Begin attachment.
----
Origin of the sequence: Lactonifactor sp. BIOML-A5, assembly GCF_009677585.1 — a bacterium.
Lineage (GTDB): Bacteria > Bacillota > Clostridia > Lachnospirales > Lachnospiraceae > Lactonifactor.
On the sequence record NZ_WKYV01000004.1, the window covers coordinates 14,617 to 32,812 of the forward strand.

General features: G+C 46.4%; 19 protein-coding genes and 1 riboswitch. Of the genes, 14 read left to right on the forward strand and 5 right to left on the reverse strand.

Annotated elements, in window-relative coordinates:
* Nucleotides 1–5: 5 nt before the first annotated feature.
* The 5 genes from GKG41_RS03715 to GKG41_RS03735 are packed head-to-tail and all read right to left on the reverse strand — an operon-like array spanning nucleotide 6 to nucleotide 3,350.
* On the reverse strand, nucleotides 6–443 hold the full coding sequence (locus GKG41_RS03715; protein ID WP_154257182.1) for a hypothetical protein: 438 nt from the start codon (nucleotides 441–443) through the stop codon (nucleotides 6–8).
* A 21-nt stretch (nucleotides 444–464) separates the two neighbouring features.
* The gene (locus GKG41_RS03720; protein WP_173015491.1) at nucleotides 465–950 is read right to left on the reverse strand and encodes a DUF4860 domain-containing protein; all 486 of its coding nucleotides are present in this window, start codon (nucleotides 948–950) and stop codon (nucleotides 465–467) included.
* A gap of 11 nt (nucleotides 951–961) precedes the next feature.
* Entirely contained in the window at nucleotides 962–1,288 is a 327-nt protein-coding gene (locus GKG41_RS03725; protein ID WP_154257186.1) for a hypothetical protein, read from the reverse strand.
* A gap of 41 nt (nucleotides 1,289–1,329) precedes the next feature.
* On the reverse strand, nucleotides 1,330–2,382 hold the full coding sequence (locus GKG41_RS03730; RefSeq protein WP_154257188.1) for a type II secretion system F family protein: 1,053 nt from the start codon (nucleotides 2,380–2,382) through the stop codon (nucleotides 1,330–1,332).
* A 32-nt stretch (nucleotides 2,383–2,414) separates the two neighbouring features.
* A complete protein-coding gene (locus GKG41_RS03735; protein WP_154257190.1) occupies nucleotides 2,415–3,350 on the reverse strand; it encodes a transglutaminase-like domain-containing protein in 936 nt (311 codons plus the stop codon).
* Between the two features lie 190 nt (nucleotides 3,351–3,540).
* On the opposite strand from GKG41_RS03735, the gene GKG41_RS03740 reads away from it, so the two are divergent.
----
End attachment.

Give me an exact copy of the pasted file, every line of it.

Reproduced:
Origin of the sequence: Lactonifactor sp. BIOML-A5, assembly GCF_009677585.1 — a bacterium.
Lineage (GTDB): Bacteria > Bacillota > Clostridia > Lachnospirales > Lachnospiraceae > Lactonifactor.
On the sequence record NZ_WKYV01000004.1, the window covers coordinates 14,617 to 32,812 of the forward strand.

General features: G+C 46.4%; 19 protein-coding genes and 1 riboswitch. Of the genes, 14 read left to right on the forward strand and 5 right to left on the reverse strand.

Annotated elements, in window-relative coordinates:
* Nucleotides 1–5: 5 nt before the first annotated feature.
* The 5 genes from GKG41_RS03715 to GKG41_RS03735 are packed head-to-tail and all read right to left on the reverse strand — an operon-like array spanning nucleotide 6 to nucleotide 3,350.
* On the reverse strand, nucleotides 6–443 hold the full coding sequence (locus GKG41_RS03715; protein ID WP_154257182.1) for a hypothetical protein: 438 nt from the start codon (nucleotides 441–443) through the stop codon (nucleotides 6–8).
* A 21-nt stretch (nucleotides 444–464) separates the two neighbouring features.
* The gene (locus GKG41_RS03720; protein WP_173015491.1) at nucleotides 465–950 is read right to left on the reverse strand and encodes a DUF4860 domain-containing protein; all 486 of its coding nucleotides are present in this window, start codon (nucleotides 948–950) and stop codon (nucleotides 465–467) included.
* A gap of 11 nt (nucleotides 951–961) precedes the next feature.
* Entirely contained in the window at nucleotides 962–1,288 is a 327-nt protein-coding gene (locus GKG41_RS03725; protein ID WP_154257186.1) for a hypothetical protein, read from the reverse strand.
* A gap of 41 nt (nucleotides 1,289–1,329) precedes the next feature.
* On the reverse strand, nucleotides 1,330–2,382 hold the full coding sequence (locus GKG41_RS03730; RefSeq protein WP_154257188.1) for a type II secretion system F family protein: 1,053 nt from the start codon (nucleotides 2,380–2,382) through the stop codon (nucleotides 1,330–1,332).
* A 32-nt stretch (nucleotides 2,383–2,414) separates the two neighbouring features.
* A complete protein-coding gene (locus GKG41_RS03735; protein WP_154257190.1) occupies nucleotides 2,415–3,350 on the reverse strand; it encodes a transglutaminase-like domain-containing protein in 936 nt (311 codons plus the stop codon).
* Between the two features lie 190 nt (nucleotides 3,351–3,540).
* On the opposite strand from GKG41_RS03735, the gene GKG41_RS03740 reads away from it, so the two are divergent.